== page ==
Ever since China banned the import of recovered fiber in its territory, the recyclers and traders are globally rustled and agree that the paper recycling industry needs support.
Low exports daunting for the environment too
Those advocating the landfilling or burning of surplus recovered fiber resulting due to closed Chinese doors would be howling later due to the consequential battering carbon footprint on the planet.
This could be restrained by envisaging paper recycling industry needs support through collaborative efforts including the development of sustainable markets.
Various panelists at the webinar conducted by the Bureau of International Recycling (BIR) discussed pragmatic approaches such as tax reliefs, promoting mandatory recycled content, and the like to propel the exigency that paper recycling industry needs support.
Past President Ranjit Singh Baxi of J&H Sales International in the UK strongly apostle developing sustainable markets for the products and exporting the surplus recovered fiber.
Boost to packaging industry
The packaging industry’s performance ‘very weak’ concerning using the recycled content and this could be a counter impetus for the packaging industry.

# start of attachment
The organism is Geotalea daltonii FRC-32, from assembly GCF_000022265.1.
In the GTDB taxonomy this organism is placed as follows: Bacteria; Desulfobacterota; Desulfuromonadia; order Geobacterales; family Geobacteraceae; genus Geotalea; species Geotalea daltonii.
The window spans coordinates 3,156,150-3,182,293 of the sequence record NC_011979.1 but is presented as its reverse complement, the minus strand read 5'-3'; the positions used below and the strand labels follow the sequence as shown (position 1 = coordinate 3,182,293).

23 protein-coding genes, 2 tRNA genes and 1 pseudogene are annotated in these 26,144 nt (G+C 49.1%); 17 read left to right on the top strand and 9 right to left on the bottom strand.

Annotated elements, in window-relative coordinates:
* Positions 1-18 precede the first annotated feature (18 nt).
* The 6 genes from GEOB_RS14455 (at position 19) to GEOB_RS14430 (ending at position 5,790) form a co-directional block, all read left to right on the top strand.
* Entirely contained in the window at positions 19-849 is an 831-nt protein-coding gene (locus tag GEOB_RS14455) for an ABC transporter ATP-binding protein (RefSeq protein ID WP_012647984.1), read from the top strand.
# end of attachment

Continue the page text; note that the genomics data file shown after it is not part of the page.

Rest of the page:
The paper recycling will witness repositioning due to packaging and many other products switching from plastic to paper, as affirmed even by Jean-Luc Petithuguenin of France-based Paprec.
The Chinese sanctions can be neutralized to a reasonable extent by ensuring even-handed quality as well as exploring other Countries like Europe which are having an extension of end-of-waste status, as asserted by Francisco Donoso of Spain-based Alba Servicios Verdes.
Keith Trower, of Viridor Resource Management in the UK, on the other hand, emphasized the right quality and the consequent demand dynamics.
Substantial quantum and falling prices
Dominique Maguin of La Compagnie des Matières Premières in France states that at least fifty percent out of the 4200 lakhs tonnes of global production in the year 2018, has homogenized recycled fibers.
He also foresees that the dearth of export outlets coupled with demand loss of around 120 lakhs tonnes due to the COVID pandemic may also result in a decline in prices in the future.
Do we have some positives?
As per the recycling industry latest news, Asia accounted for around 43% of world recovered paper production in 2018 resulting in almost 1100 lakh tonnes of output. Europe and North America respectively trail at around 670 lakhs tonnes and 520 lakhs tonnes thereafter. The optimism of the BIR’s webinar lime-lights the thoughts of Mr. Baxi that he expects production of 5000 lakhs tonnes of paper and board by the year 2030 on account of an anticipated increase in demand for paper packaging. Mr. Maguin also concord the supposition that population growth and demand for paper and board are correlated elements.
Though the Chinese policies and sanctions are demoralizing for the paper recycling industry collaborative efforts and exploring other markets across the globe could make see the light at the end of the tunnel.
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